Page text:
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I've lived in Germany for a total of 15 years now. I was born here to a busy woman working in an office and a father who can only be called your "all too typical, ruddy-faced German". I think my mom worked in the city to forget the fact that my dad was a classic German, to say the least.
When I was 2, my parents divorced, and my mom took me with her when she went to America. After one year, she found a man who had a New York accent and didn't even know when spargel season was. When they were married, I was sent back to Germany to live with my dad.
I had turned 16 two months ago, and was able to understand why my mom left my dad, although why she married the American man was still a mystery to me. The man didn't know when the best time for asparagus was, unlike my dad, who knew over 25 dishes to make during Spargelfest. My dad was the man who invited all the neighbors to have spargel, cooked in all different ways, with him. I can't say that I hate living in Germany, but I plan to move out of my dad's house and start living on my own soon.
I like walking around outside, where I can pretend that I don't necessarily live in the neighborhood, or am the son of the spargel-obsessed man. Of course, I am still greeted my the neighbors, who don't know that I'm pretending. Pretending I don't know him. Pretending I'm any other German on the street.
Today I walk further than usual. I'm no longer in my neighborhood, so I'm pretty much unknown here. However, if I spoke my dad's name here, the heads of many spargel vendors will appear, because my dad looks everywhere for good spargel. God, there I go again. Spargel this, spargel that. There's a spargel stand at the corner in front of me, and annoyed, I'm about to leave when I notice that the only people here are a girl and an older man further off too the side speaking to a potential buyer. The girl's hair is a little disheveled, her pants are dusty with dirt, and something about her strikes me as a little different. She's got this really weird facial expression on her face, I wonder what's up with her.i decide to take my chances and I walk up to the spargel stand. The girl gets up quickly gets up and says something I can't quite catch but sounds a little familiar, even though I wasn't completely sure it was German. Pointing to the vegetables, she said "Spargel." I begin to understand that she probably isn't German, and doesn't know the language. I nod to her, and I think I was about to buy some spargel from her when a Great Dane appears from behind the stand and jumps on me.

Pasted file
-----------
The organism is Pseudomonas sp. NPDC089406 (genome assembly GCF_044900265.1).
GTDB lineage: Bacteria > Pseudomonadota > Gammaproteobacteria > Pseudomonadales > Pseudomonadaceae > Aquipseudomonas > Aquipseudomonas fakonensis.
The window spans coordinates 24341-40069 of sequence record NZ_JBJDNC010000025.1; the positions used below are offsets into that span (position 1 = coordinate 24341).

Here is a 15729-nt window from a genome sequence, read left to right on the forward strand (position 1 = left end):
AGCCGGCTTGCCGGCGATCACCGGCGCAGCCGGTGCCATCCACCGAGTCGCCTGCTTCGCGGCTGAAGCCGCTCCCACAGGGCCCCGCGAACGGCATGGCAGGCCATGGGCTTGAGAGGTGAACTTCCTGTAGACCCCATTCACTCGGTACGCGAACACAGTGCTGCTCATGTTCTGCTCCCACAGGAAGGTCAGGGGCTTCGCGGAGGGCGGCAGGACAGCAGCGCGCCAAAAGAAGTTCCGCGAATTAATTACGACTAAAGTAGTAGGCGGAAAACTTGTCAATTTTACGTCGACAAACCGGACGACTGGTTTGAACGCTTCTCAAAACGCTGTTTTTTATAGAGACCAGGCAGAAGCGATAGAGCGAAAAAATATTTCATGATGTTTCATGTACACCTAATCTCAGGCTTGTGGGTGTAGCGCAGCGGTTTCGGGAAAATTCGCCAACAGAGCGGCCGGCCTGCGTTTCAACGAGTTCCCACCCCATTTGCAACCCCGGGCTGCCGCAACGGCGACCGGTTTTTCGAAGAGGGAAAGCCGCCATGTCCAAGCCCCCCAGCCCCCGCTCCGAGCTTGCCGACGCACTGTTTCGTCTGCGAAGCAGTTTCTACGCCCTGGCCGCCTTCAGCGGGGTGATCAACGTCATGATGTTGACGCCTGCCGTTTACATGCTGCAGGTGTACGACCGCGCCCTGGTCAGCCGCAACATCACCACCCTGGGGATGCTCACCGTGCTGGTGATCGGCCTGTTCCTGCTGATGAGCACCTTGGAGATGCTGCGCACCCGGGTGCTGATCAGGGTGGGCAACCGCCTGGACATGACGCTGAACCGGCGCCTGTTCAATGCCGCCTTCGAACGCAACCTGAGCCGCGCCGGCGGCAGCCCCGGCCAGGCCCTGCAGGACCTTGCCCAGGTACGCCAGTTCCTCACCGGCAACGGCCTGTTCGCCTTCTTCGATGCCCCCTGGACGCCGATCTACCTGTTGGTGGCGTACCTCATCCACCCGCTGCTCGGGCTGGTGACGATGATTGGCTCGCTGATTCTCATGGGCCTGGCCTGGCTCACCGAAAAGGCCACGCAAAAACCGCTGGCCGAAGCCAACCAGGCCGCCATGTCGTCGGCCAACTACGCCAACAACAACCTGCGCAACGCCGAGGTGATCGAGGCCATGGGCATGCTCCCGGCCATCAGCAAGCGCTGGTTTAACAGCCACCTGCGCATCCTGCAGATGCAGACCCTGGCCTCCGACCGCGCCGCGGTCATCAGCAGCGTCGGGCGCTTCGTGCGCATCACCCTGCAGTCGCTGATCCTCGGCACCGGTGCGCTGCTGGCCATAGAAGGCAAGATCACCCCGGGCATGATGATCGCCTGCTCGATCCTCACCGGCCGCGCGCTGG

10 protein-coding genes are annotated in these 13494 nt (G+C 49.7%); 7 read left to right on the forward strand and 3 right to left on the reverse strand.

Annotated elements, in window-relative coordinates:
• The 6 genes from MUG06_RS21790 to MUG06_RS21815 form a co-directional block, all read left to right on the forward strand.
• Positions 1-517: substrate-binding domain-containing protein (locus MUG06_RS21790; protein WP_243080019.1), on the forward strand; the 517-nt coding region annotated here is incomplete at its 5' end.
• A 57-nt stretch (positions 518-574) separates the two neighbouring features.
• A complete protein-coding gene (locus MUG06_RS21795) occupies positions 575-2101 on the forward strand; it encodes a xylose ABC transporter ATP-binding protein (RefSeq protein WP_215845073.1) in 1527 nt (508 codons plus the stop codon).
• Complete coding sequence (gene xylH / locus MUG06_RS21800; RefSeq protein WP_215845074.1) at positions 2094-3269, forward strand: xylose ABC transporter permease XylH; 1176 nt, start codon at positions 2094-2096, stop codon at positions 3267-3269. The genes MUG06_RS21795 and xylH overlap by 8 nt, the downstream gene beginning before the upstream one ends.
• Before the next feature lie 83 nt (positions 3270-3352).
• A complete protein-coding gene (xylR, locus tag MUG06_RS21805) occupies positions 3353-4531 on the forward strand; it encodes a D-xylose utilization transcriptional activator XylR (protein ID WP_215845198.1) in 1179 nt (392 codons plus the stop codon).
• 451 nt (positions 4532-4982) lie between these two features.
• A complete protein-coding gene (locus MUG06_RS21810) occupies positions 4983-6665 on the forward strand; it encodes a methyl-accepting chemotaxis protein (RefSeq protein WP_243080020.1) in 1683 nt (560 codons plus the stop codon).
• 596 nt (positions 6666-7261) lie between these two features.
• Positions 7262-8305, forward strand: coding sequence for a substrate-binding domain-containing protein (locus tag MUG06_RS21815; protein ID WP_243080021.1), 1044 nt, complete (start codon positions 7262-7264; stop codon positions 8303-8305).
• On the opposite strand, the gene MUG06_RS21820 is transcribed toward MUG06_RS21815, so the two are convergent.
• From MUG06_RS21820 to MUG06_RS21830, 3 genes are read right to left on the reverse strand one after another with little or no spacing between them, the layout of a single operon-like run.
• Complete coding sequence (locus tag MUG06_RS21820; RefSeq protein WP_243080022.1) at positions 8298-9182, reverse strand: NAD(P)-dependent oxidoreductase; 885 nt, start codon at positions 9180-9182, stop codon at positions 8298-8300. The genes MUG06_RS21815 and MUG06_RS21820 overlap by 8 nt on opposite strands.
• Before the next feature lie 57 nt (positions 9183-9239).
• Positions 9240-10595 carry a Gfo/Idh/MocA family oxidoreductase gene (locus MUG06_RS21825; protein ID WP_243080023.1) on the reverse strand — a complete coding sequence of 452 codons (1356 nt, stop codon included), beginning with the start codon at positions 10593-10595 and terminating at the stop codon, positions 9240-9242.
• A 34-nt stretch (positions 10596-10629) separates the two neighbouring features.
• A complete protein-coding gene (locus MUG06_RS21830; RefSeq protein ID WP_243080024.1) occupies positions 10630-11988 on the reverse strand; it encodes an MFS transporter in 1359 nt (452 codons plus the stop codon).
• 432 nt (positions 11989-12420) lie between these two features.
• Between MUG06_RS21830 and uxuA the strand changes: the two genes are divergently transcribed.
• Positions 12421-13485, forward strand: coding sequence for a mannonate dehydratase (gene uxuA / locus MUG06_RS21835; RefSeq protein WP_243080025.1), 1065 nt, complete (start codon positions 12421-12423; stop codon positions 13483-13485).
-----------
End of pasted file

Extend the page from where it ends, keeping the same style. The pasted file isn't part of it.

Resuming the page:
"Gottverdammt! Sheisse! Was zur Hölle? Holen Sie sich dieses Miststück Hund weg! Ernsthaft! Sheisse!" I recall my mother's new husband had a big dog, too. A German Shepard, ironically. The girl manages to pull her dog off me, and I notice the spargel man who was off to the side has returned. I can't tell what he's saying, but I get the feeling that he's translating. The girl says something else, but I don't know what. "Hey, müssen Sie eine Leine zu bekommen." The man continues to talk, and the girl glares at me, which doesn't really make a lot of sense, because I was the one jumped on. I whip off my glasses angrily and say "Dieser Hund ist ein Miststück." As I say this, the girl also says something. The man, who I think is the father, continues what I think is translating. Deciding that it was time to head back home, I left, but not before pausing in front of the stand a second longer as the girl looks at me pathetically and points to the stand, saying "Spargel."